There are so many benefits to blood donation:
It is the ultimate version of recycling – blood is a renewable resource;
Male staff benefit by lowering iron in the blood with each donation;
All staff benefit through a pre-donation health check;
The public who uses the blood are given a second chance at health or life;
Staff can gain a quiet sense of inner pride in helping others;
Some may feel a spiritual connection in prolonging the lives of others. Still others feel a pragmatic pull toward the cause. What ever the philosophy, giving blood benefits donors and recipients.
Truly, little gifts can bring great rewards. But do not be dissuaded from giving with the thought that one donation will not matter. It is the notion that though we may give a figurative drop in the bucket, it all adds up. And corrections staff who donate blood are heroes – one pint at a time.
You can learn more about donating blood by visiting www.redcross.org.
A healthy connection
by John R. Horton
The Order of Eastern Star is a Masonic organization that both women and men belong to. I have been a member since 1990, but this year I am the highest male officer in the state, called the Worthy Grand Patron.
The highest officer is always a woman, and many of the other officers have to be women. Eastern Star, whose symbol is a five-pointed star with each star referring to a female character in the Bible, is fraternal, charitable, educational and spiritual, but it is not a religion.
My job this year was to visit every chapter in Wyoming, usually by visiting two on many weekends. So far, we have made two 650-mile weekend trips, and have attended the annual state meetings in Colorado and Utah.
Our special project this year was to raise money for Susan G. Komen of Wyoming to help them combat breast cancer. My partner is a breast cancer survivor and is presently undergoing chemotherapy while she is making all of these official visits all over the state with me. Jana is my good friend and a very good leader for Eastern Star this year.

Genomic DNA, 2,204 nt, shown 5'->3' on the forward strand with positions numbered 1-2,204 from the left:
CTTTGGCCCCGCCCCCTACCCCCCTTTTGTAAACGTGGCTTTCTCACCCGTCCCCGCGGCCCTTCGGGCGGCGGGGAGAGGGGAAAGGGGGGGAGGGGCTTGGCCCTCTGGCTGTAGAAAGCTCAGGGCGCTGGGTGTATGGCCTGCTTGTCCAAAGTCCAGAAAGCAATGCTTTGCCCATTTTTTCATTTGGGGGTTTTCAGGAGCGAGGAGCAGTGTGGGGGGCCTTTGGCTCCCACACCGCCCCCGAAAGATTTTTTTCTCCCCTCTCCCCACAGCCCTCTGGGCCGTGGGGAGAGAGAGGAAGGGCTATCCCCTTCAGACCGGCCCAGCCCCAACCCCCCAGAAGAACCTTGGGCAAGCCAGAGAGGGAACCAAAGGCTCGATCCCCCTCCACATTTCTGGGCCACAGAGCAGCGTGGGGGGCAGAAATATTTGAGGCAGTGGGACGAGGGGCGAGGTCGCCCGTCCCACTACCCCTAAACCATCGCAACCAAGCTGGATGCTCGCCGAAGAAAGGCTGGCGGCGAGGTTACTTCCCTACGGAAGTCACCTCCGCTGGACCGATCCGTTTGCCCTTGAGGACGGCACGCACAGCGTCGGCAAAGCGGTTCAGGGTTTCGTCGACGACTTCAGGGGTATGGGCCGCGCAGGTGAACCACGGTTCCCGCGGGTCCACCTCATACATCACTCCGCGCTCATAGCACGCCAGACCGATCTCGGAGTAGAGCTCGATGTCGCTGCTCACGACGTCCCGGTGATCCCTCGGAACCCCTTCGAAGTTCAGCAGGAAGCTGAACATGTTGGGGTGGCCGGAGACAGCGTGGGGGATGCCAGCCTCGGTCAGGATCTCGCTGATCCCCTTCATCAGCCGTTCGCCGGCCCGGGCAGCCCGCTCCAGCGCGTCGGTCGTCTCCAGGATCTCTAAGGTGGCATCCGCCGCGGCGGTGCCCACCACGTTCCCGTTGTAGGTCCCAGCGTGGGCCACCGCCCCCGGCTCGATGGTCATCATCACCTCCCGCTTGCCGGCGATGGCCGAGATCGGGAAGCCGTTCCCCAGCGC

Everyone needs something to do that connects them with the community away from WDOC. For me, the Order of Eastern Star has connected me with a wide range of people in all walks of life who are interested in taking care of each other, the opposite of hurting each other.
Helping their own
This year, Corrections Corporation of America employees nationwide donated approximately $312,000 to fellow employees through the company’s CCAssist Fund. By November, the Fund, which helps employees faced with mounting bills related to personal crisis, had provided aid to more than 700 employees and their families.
“Much of the assistance we provide helps employees who have faced the devastation of floods, tornadoes and hurricanes; major illness of the employee or a family member; and overwhelming funeral expenses,” says Steve Groom, CCA deputy general counsel and vice president, who also serves as chairperson of the CCAssist Board of Directors and its Advisory Committee.
The CCAssist Fund was established in 2006, to reduce the financial strain employees experience when faced with accidents, medical misfortunes and natural disasters that practically no amount of planning could have prevented. Since its inception, the Fund has distributed nearly half a million in employee-donated dollars to fellow CCA employees and their families.
Many CCA employees in Texas this year received assistance in the aftermath of Hurricane Dolly in July and Hurricane Ike in September. Nearly 80 percent of employees at the company’s Houston Processing Center and Willacy County State Jail (Raymondville, Texas) applied for aid to repair damage to homes and vehicles.
Overall, 2008 has represented a record year in giving for the CCAssist Fund. During 2006 and 2007, the Fund distributed $21,000 and $138,000, respectively. “Each year, we have seen the level of employee giving climb, with nearly 20 percent of our workforce now contributing to the program” says Rick Seiter, CCA executive vice president and chief corrections officer, who also serves on the CCAssist Board of Directors. “We take care of each other. These funds, which have helped employees tackle a range of dilemmas.”
Employees submit requests privately and, if approved, receive assistance confidentially. The Fund is available to CCA’s nearly 17,000 employees nationwide in the event of a qualifying hardship. Any CCA employee, regardless of position or time with the company, can apply for immediate assistance of up to $500.